13. [Osteo-cutaneous Mycobacterium marinum infection of the elbow and reconstruction with radial collateral artery perforator-based propeller flap].

    PubMed

    Gabert, P-E; Lievain, L; Vallée, A; Joly, P; Auquit Auckbur, I

    2016-08-01

    Mycobacterium marinum is an atypical and non-tuberculosis mycobacterium that mainly leads to cutaneous infections. Infections occur through inoculation of the organism through injury to the skin in the presence of contaminated water or fish. The patient often presents with unspecific symptoms and the evolution, in the absence of adequate treatment, is characterized by an expansion of the cutaneous lesion and a spread to deep structures. Infections of tendon sheaths and joints are described, rarely osteomyelitis. Sure diagnosis is hard to obtain and is established from the medical history and microbiological examination. There are no specific therapeutic guidelines. Double or triple antibiotherapy is often effective and should be continued several months after complete resolution of clinical signs. Surgical debridement is required in cases of invasive or resistant infections. We report the case of a young immunocompetent fishmonger with a rare osteocutaneous M. marinum infection of the elbow. Treatment included large surgical excision of infected skin and bone areas and a triple antibiotics administration. Reconstruction have been ensured by a radial collateral artery perforator-based propeller flap, satisfying appropriates functional and cosmetical concerns of this anatomical region. Surgery and appropriate antibiotics treatment were effective and allowed healing of an invasive cutaneous and bone M. marinum infection.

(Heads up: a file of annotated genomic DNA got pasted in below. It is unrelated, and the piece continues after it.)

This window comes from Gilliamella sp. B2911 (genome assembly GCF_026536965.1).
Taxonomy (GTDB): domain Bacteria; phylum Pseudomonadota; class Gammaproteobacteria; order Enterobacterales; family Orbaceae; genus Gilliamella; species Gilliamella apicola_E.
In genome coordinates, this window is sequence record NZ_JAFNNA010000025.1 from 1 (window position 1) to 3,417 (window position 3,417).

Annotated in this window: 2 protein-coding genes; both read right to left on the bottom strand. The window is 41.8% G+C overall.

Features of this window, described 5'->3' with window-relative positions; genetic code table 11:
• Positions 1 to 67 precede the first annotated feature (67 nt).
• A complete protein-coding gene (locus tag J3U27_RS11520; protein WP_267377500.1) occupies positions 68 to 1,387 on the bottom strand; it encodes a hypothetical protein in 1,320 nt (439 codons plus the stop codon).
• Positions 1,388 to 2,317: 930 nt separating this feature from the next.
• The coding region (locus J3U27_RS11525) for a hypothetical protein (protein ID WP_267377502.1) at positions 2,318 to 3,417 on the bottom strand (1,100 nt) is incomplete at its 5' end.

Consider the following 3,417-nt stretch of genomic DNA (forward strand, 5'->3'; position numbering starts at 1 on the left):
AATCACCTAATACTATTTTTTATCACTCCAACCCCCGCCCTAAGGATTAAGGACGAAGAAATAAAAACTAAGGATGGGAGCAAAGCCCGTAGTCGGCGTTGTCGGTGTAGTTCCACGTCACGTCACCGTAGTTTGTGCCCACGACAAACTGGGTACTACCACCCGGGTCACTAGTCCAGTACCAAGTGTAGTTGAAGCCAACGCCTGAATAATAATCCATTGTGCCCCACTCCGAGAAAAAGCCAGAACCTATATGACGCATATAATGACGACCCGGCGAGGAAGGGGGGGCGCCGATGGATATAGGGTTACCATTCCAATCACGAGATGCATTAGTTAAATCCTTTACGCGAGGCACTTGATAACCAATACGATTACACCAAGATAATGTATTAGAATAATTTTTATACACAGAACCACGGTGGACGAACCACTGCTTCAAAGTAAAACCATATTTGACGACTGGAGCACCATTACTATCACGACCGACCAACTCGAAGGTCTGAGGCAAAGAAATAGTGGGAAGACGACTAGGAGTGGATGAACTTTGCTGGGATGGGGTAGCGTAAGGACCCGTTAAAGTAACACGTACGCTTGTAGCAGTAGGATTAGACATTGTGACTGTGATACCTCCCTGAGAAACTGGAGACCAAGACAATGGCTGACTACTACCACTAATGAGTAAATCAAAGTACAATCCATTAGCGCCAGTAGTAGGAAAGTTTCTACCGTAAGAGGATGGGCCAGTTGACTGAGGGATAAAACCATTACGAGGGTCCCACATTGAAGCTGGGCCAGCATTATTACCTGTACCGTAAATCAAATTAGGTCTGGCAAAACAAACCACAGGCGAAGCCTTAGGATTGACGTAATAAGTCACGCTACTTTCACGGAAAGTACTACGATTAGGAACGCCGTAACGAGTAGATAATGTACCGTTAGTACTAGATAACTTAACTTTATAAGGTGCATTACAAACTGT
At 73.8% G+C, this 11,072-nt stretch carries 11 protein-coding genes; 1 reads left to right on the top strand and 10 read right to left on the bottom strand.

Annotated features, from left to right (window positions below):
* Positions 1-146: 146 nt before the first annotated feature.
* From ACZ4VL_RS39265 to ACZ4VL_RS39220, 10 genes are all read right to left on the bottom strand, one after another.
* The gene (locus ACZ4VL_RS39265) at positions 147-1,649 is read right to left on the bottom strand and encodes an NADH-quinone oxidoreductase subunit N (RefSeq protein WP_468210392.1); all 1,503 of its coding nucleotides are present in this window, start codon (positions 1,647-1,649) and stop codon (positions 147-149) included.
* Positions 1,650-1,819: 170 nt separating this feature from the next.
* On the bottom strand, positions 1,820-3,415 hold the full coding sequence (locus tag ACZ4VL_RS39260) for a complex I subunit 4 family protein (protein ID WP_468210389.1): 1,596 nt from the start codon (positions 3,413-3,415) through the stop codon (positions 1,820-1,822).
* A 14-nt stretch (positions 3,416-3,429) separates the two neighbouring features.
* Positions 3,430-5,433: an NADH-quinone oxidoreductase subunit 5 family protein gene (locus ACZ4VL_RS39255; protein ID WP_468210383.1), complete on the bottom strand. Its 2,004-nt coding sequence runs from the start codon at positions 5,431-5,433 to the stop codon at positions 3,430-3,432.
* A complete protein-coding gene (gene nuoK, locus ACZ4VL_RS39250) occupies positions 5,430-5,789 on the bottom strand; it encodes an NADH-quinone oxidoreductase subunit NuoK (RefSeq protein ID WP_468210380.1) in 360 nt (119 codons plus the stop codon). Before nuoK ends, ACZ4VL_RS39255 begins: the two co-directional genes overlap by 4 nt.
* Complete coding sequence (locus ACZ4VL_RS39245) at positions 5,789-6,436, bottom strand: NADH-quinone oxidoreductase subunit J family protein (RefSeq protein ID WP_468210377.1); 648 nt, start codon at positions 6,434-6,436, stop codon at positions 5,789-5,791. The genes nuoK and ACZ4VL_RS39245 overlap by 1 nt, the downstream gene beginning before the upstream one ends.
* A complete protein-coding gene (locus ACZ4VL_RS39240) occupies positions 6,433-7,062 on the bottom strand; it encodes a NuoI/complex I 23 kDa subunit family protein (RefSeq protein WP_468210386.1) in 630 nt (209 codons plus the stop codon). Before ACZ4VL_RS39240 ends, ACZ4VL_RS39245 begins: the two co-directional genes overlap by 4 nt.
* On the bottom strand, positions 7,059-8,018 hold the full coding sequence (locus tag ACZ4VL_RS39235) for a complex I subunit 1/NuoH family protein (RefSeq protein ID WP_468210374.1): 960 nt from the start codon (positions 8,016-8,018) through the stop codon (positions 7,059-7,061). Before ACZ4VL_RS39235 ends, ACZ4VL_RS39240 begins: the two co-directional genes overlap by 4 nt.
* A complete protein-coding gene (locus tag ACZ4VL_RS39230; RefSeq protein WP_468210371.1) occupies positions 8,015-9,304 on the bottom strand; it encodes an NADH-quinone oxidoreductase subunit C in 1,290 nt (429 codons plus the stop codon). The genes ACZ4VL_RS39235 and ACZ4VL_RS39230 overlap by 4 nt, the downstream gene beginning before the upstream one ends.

14. Differences in T-cell responses between Mycobacterium tuberculosis and Mycobacterium africanum-infected patients.

    PubMed

    Tientcheu, Leopold D; Sutherland, Jayne S; de Jong, Bouke C; Kampmann, Beate; Jafali, James; Adetifa, Ifedayo M; Antonio, Martin; Dockrell, Hazel M; Ota, Martin O

    2014-05-01